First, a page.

We have to seek it out.

Creativity involves work.

Creativity takes discipline and intentionality.

Creativity involves action–we either peer through the distractions, or prune them from the path. Thoreau found inspiration on Walden Pond. Dylan found inspiration in Greenwich Village. To a great extent, inspiration and creativity occur despite our surroundings. As William Blake says:

“I question not my Corporeal or Vegetative Eye any more than I would Question a Window concerning a Sight: I look thro [sic] it & not with it.” (From A Vision of the Last Judgment) Continue Reading…

Artists create for multiple reasons.

  • Some artists create for their own pleasure.
  • Some artists create for others.
  • Some artists create for profit, seeking to sell their work.

But there is one artist who creates for all those reasons and a myriad of others–this is the entrepreneurial artist.

the entrepreneurial artist

Photo Credit: Mark Mathosian

1. The entrepreneurial artist embraces obstacles as opportunities.

He knows that each challenge is an opportunity for breakthrough problem solving, leading to greater creativity, greater freedom and potentially greater profit.

2. The entrepreneurial artist fosters an environment of sustainability with his creativity.

She gives freely, charges freely, and shares freely. Continue Reading…

1. I value creating more than consuming.

2. I don’t need to put my mind in neutral that many hours per week.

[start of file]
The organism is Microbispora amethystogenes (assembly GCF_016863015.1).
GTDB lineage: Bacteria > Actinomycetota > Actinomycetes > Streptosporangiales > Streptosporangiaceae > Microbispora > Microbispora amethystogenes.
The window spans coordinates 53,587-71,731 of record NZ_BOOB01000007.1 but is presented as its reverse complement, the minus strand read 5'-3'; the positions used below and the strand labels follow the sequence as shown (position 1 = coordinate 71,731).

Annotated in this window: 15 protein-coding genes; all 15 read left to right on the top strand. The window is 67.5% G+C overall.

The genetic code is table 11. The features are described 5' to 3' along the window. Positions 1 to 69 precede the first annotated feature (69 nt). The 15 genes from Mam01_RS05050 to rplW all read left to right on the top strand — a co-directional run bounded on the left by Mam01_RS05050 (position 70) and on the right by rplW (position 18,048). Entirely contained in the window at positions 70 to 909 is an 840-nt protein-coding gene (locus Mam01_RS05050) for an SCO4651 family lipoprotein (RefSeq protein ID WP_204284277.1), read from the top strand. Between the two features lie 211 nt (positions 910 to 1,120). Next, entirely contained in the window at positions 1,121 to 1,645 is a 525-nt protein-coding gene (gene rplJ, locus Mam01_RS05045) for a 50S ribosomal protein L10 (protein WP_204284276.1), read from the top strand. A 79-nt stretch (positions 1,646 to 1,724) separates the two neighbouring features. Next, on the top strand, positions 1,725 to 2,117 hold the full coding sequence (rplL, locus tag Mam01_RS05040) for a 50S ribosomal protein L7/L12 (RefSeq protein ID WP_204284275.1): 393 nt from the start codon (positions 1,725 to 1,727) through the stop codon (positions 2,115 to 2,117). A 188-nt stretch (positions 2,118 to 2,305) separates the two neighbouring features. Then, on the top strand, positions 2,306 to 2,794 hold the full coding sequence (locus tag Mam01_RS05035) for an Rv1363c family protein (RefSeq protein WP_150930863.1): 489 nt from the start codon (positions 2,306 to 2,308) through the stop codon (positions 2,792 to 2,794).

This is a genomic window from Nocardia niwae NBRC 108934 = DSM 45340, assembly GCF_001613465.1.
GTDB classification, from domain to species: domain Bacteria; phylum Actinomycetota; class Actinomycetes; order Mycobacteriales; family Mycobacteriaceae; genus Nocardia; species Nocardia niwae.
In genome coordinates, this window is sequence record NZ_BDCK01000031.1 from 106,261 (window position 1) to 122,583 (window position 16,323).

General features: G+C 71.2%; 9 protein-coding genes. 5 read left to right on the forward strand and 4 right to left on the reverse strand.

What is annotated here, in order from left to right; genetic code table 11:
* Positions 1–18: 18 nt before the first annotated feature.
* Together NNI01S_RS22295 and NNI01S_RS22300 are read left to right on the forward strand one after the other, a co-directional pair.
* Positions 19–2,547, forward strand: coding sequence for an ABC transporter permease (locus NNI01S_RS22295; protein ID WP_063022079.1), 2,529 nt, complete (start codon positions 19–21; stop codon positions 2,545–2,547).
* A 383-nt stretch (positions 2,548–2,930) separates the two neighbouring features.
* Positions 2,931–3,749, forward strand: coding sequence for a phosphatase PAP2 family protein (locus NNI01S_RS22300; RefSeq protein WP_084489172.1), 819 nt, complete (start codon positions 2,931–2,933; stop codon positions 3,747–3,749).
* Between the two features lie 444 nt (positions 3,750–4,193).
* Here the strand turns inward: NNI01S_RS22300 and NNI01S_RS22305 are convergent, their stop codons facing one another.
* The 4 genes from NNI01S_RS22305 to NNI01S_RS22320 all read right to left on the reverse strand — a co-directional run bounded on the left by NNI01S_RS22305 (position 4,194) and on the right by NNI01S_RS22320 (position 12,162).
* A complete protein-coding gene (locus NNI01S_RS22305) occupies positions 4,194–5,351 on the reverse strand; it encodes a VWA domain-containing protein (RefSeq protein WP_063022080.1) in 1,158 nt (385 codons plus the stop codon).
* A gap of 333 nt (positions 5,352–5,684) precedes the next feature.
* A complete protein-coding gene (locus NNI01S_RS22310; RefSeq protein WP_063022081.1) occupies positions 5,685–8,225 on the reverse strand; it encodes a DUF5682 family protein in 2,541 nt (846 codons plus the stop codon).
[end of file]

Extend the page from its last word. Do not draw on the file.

3. Instead of watching the story happen, I’d rather be telling the story or sharing the story myself.

4. It never helped me accomplish my dreams.

5. Movement begets movement. No movement begets no movement. (Click here to tweet that)

6. I’ll accomplished more with the extra 520 hours (10 hour per week average) per year. That’s 21.66666667 days–ouch!

7. I have a daughter and I want to learn her and love her.

8. I need to train my ever-wandering attention span to focus. Continue Reading…

Humor is Creativity

April 1, 2013 — 2 Comments

My wife Sarah and I are featured in the April issue of Courageous Creativity! An intro from the editors:

“Have you ever considered that humor is essentially creativity? Check out stories and insights from TED speaker Hannah Brencher, renowned artist Chad Crowe, comedic writer and improv artist Lisa Warsinske, Indian classical vocalist Srivani Jade, multi-entrepreneurial duo Andrew and Sarah Zahn, poet Farah Abdul, and our two young minds, Madhurum Bhuvan and Nadiya Narula! All set to the backdrop of Devasmita Chakraverty’s keen-eyed photography.”

This fantastic ezine is put together by a wonderful group of professionals and we’re honored to have been part of this month’s publication.

Just click on the Courageous Creativity picture below to read the ezine. We’re on pages 18-22. Enjoy!

Thief

FotoChesKa via Compfight

Missing something?  

If someone crept into my home and stole something I loved, I’d not just want the stolen item back, I’d want to know…

  • Why was it stolen
  • Who stole it
  • How do I prevent this from happening again

As artists we can sometimes get discouraged and that discouragement can lead to procrastination, apathy and blocks that hinder our creativity.

In other words, discouragement robs us from creating, and consequently robs us of enriching the lives of others with our creativity. The result is that we may feel numb, uninspired and blocked–a victim of a discouragement robbery.

The antidote is simple, but not easy: ask a few basic questions… Continue Reading…